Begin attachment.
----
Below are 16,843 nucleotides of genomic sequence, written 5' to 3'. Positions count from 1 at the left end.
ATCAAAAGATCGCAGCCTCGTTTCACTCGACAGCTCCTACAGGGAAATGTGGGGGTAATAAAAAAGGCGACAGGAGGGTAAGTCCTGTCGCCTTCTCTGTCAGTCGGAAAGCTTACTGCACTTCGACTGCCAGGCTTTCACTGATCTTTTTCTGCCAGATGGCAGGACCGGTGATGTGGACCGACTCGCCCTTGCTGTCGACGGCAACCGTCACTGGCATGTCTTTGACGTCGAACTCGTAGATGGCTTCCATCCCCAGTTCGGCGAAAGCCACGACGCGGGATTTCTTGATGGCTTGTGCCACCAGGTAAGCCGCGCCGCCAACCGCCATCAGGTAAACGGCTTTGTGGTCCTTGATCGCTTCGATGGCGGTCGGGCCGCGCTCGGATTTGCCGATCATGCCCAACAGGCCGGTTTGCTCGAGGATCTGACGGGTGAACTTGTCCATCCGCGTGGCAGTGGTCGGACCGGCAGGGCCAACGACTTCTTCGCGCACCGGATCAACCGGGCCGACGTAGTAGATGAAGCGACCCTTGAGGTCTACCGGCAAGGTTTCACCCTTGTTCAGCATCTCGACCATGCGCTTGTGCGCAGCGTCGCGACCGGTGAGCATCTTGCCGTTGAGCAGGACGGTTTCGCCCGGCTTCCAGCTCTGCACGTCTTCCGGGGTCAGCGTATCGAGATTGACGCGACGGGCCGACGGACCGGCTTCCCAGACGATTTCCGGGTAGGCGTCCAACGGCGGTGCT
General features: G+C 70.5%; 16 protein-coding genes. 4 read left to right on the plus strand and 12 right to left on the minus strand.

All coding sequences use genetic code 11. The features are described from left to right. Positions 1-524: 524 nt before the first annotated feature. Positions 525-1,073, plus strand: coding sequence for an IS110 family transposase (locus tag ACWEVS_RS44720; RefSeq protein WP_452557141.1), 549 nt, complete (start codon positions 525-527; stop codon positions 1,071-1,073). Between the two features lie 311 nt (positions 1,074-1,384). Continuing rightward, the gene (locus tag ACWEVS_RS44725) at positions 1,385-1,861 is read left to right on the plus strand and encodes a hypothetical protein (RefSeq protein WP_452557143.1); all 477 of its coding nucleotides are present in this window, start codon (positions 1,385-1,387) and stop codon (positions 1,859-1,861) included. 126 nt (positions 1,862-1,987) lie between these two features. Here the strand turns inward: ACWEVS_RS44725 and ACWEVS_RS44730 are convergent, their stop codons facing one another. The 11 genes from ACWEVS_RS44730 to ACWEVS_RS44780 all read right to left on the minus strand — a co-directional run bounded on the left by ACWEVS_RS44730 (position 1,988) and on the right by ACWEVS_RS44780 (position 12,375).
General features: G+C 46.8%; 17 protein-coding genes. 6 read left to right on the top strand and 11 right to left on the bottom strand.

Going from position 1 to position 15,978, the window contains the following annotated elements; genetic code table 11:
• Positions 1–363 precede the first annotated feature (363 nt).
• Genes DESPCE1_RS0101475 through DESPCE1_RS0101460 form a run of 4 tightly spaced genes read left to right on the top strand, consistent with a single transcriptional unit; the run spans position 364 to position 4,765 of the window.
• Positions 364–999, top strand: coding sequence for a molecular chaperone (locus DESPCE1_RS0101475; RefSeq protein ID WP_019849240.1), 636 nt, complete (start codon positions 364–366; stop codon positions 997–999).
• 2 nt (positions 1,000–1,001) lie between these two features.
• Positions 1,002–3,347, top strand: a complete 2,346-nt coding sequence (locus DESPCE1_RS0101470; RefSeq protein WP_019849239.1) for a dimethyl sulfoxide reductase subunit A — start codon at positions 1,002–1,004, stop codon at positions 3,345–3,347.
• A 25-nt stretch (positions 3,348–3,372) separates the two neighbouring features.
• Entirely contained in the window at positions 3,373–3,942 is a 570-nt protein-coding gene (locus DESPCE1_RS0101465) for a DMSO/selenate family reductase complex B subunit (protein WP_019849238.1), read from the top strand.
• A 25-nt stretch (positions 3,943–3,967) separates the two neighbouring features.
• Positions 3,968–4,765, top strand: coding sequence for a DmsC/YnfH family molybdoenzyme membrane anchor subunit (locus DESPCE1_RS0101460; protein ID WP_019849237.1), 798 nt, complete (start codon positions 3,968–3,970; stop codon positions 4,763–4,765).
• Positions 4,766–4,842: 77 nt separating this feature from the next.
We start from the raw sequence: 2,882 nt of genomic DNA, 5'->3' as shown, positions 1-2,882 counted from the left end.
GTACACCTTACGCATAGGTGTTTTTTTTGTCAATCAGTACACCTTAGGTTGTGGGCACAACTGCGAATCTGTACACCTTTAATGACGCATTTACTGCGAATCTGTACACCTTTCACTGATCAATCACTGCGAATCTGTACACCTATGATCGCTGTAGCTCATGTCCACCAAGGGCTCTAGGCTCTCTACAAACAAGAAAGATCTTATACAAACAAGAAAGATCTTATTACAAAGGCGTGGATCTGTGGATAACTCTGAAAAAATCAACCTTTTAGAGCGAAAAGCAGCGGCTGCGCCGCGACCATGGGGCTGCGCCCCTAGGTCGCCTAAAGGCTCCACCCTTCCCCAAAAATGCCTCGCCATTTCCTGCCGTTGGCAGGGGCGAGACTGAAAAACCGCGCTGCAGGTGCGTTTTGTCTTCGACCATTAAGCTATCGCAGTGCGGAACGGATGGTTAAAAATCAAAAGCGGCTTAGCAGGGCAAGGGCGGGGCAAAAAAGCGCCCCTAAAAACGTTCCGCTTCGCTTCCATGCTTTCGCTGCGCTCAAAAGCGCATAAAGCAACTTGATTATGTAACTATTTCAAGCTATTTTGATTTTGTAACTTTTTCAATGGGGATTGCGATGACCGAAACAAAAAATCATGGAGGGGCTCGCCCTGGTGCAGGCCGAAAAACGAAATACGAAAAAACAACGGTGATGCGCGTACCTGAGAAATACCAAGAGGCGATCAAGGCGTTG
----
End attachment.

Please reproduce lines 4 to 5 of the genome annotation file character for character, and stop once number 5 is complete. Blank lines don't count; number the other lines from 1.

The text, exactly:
All coding sequences use genetic code 11. The features are described from left to right. Positions 1-524: 524 nt before the first annotated feature. Positions 525-1,073, plus strand: coding sequence for an IS110 family transposase (locus tag ACWEVS_RS44720; RefSeq protein WP_452557141.1), 549 nt, complete (start codon positions 525-527; stop codon positions 1,071-1,073). Between the two features lie 311 nt (positions 1,074-1,384). Continuing rightward, the gene (locus tag ACWEVS_RS44725) at positions 1,385-1,861 is read left to right on the plus strand and encodes a hypothetical protein (RefSeq protein WP_452557143.1); all 477 of its coding nucleotides are present in this window, start codon (positions 1,385-1,387) and stop codon (positions 1,859-1,861) included. 126 nt (positions 1,862-1,987) lie between these two features. Here the strand turns inward: ACWEVS_RS44725 and ACWEVS_RS44730 are convergent, their stop codons facing one another. The 11 genes from ACWEVS_RS44730 to ACWEVS_RS44780 all read right to left on the minus strand — a co-directional run bounded on the left by ACWEVS_RS44730 (position 1,988) and on the right by ACWEVS_RS44780 (position 12,375).
General features: G+C 46.8%; 17 protein-coding genes. 6 read left to right on the top strand and 11 right to left on the bottom strand.